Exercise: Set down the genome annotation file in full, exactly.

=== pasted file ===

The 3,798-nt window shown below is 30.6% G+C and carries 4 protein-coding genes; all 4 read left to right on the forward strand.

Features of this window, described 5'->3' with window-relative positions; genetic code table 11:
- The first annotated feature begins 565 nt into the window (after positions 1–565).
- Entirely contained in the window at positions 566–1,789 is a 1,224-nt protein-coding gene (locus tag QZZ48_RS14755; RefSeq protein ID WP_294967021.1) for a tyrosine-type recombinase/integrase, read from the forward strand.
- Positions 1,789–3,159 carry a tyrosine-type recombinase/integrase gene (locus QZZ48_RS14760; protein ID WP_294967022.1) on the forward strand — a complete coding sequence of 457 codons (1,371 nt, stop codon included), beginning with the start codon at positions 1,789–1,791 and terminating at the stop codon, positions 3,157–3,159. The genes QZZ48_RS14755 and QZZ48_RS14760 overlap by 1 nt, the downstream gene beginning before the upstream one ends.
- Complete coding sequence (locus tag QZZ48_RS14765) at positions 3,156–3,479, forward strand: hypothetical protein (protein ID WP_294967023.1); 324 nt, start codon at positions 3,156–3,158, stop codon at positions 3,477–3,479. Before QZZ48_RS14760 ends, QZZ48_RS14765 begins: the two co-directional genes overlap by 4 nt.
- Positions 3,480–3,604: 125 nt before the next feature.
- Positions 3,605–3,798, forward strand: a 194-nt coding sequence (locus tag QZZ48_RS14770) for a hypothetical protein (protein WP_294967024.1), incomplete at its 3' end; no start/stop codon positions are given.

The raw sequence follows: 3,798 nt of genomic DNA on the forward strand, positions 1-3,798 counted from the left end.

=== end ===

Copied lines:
The 3,798-nt window shown below is 30.6% G+C and carries 4 protein-coding genes; all 4 read left to right on the forward strand.

Features of this window, described 5'->3' with window-relative positions; genetic code table 11:
- The first annotated feature begins 565 nt into the window (after positions 1–565).
- Entirely contained in the window at positions 566–1,789 is a 1,224-nt protein-coding gene (locus tag QZZ48_RS14755; RefSeq protein ID WP_294967021.1) for a tyrosine-type recombinase/integrase, read from the forward strand.
- Positions 1,789–3,159 carry a tyrosine-type recombinase/integrase gene (locus QZZ48_RS14760; protein ID WP_294967022.1) on the forward strand — a complete coding sequence of 457 codons (1,371 nt, stop codon included), beginning with the start codon at positions 1,789–1,791 and terminating at the stop codon, positions 3,157–3,159. The genes QZZ48_RS14755 and QZZ48_RS14760 overlap by 1 nt, the downstream gene beginning before the upstream one ends.
- Complete coding sequence (locus tag QZZ48_RS14765) at positions 3,156–3,479, forward strand: hypothetical protein (protein ID WP_294967023.1); 324 nt, start codon at positions 3,156–3,158, stop codon at positions 3,477–3,479. Before QZZ48_RS14760 ends, QZZ48_RS14765 begins: the two co-directional genes overlap by 4 nt.
- Positions 3,480–3,604: 125 nt before the next feature.
- Positions 3,605–3,798, forward strand: a 194-nt coding sequence (locus tag QZZ48_RS14770) for a hypothetical protein (protein WP_294967024.1), incomplete at its 3' end; no start/stop codon positions are given.

The raw sequence follows: 3,798 nt of genomic DNA on the forward strand, positions 1-3,798 counted from the left end.